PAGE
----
Early Intervention Services 0-4 yrs.

Pre School Readiness Skills 4-6 yrs.

School for Special Education 6-16 yrs.

Pre Voc & Vocational Centre 18+ yrs.

Recreational & Activity Club 5+ yrs.

Remedial Teaching Services Speech, OT,

Down Syndrome

Prevention of Down Syndrome

There are two types of procedures available for pregnant women in order to detect Down Syndrome :

    Screening tests : these tests estimate the risk of the foetus having Down Syndrome

    Diagnostic tests : these tests tell whether or not the foetus actually has the condition

The most commonly used screening tests are :

    Triple Screen

    Alpha-fetoprotein Plus

These tests measure quantities of various substances in the blood (Alpha fetoprotein, human chorionic gonadotropin and unconjugated estriol) and together with the woman's age, estimate her risk of having a child with Down Syndrome. These screening tests are typically offered between 15-18 weeks of gestation.

The procedures available for prenatal diagnosis of Down Syndrome are:

Chorionic Villus Sampling (CVS) : The placenta attaches to the wall of the uterus by little "fingers" or villi. A probe is inserted via the cervix and one of the villi removed and analyzed. Reserved for those women with a particularly high risk of recurrence in subsequent pregnancies. Risk to foetus - 2 to 3%.

Amniocentesis : A sample of amniotic fluid is obtained and analyzed for chromosome abnormality. The amniocentesis is performed by numbing a small area of skin on the lower abdomen with local anaestheticand drawing up the amniotic fluid with a needle and syringe, rather like sampling of blood. The risk of miscarriage following amniocentesis is about 1%.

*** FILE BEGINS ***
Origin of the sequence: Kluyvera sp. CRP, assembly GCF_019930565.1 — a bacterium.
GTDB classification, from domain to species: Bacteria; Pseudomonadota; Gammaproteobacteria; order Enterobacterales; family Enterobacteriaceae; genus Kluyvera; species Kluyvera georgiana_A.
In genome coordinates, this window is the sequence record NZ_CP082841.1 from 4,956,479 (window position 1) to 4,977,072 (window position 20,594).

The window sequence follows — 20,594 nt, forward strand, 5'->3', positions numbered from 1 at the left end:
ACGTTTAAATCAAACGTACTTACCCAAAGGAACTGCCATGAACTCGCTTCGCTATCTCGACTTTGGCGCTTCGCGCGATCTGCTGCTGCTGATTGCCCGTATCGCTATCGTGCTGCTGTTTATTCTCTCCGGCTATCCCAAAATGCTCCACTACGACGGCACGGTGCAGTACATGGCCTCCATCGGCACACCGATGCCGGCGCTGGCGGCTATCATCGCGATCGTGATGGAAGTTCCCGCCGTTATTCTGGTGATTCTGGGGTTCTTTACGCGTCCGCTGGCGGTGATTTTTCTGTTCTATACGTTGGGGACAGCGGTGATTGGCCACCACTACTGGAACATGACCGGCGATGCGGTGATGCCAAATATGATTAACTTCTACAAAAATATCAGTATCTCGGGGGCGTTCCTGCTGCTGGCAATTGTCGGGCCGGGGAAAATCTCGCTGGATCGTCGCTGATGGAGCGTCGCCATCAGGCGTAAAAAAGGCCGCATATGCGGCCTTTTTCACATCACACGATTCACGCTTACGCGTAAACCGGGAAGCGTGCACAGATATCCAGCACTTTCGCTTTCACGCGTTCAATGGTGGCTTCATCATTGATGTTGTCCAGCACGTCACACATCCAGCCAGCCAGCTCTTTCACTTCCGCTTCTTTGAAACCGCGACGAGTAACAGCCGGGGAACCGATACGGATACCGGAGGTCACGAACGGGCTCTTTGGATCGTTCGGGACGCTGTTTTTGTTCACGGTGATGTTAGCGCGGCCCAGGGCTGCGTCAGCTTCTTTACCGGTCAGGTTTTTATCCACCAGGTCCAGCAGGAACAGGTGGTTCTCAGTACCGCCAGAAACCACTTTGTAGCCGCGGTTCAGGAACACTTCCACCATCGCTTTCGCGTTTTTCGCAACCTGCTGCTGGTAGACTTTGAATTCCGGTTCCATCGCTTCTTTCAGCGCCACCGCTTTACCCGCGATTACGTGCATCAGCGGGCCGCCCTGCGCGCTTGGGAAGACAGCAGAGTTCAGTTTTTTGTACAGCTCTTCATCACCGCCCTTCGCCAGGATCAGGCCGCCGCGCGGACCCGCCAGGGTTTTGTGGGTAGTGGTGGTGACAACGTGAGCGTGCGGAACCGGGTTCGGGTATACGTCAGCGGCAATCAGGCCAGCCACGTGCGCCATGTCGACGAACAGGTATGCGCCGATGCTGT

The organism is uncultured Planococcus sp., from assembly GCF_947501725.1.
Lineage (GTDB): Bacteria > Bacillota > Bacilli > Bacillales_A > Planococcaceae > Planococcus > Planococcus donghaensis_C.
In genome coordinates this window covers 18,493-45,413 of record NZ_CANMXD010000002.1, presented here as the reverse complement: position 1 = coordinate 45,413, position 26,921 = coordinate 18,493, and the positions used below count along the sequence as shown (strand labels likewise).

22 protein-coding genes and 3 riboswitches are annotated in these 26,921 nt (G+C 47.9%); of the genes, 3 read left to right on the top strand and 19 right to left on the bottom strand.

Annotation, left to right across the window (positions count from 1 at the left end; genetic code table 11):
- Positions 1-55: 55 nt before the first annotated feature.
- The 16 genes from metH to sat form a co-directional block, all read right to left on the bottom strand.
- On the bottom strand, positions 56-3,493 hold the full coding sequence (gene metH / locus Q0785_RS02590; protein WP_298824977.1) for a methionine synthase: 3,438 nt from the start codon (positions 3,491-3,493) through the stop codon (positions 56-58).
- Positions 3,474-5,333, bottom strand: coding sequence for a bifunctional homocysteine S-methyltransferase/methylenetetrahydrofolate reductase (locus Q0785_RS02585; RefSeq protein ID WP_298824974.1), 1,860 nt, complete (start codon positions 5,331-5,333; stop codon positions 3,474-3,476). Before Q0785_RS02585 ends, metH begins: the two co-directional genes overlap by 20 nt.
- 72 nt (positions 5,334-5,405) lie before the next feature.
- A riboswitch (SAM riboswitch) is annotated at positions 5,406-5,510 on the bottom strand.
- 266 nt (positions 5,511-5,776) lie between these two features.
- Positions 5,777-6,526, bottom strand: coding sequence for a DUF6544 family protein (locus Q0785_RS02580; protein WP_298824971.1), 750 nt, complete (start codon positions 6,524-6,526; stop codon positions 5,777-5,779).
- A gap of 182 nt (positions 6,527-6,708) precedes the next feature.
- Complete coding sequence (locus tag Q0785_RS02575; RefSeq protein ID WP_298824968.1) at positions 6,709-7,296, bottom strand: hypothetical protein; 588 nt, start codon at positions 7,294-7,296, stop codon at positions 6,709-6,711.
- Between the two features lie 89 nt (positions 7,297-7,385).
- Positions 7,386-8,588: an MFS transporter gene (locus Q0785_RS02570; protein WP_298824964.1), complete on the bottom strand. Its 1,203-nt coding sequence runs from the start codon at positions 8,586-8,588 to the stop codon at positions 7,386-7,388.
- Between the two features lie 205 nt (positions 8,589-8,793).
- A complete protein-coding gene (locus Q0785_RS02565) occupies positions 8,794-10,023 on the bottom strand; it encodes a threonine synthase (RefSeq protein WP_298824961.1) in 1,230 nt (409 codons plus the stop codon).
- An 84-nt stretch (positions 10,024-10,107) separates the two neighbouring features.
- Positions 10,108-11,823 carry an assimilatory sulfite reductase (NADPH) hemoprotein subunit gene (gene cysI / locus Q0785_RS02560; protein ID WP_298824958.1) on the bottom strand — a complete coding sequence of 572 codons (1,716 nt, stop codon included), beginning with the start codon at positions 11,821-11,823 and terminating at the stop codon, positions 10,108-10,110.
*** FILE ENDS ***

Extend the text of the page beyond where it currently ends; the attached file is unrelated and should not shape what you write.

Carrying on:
Ultrasound Scanning : On examination of the foetus head ultrasound can identify the characteristic shape to detect Down Syndrome. The observation of thickened skin fold and a thigh bone that is shorter than normal combined with ultrasound detection of heart abnormalities (which are common in Down Syndrome) leads to 80% accuracy. Performed after 12 to 14 week stage.

Percutaneous Umbilical Blood Sampling (PUBS): Percutaneous Umbilical Blood Sampling (PUBS) is performed to test a pregnancy for a chromosome abnormality or other genetic conditions, depending on the patient's family history and availability of testing. A needle is inserted through the patient's abdomen while the foetus is still with in the uterus and a blood sample is withdrawn from the umbilical cord.

A karyotype or chromosome analysis is performed on the foetal blood sample. There is a 3-5% risk of complications which could include cramping, bleeding, leaking of amniotic fluid, abdominal tenderness, infection, onset of labour, slowing of foetal heart and foetal loss.

It can be done at 18 weeks of gestation and can be done up to delivery.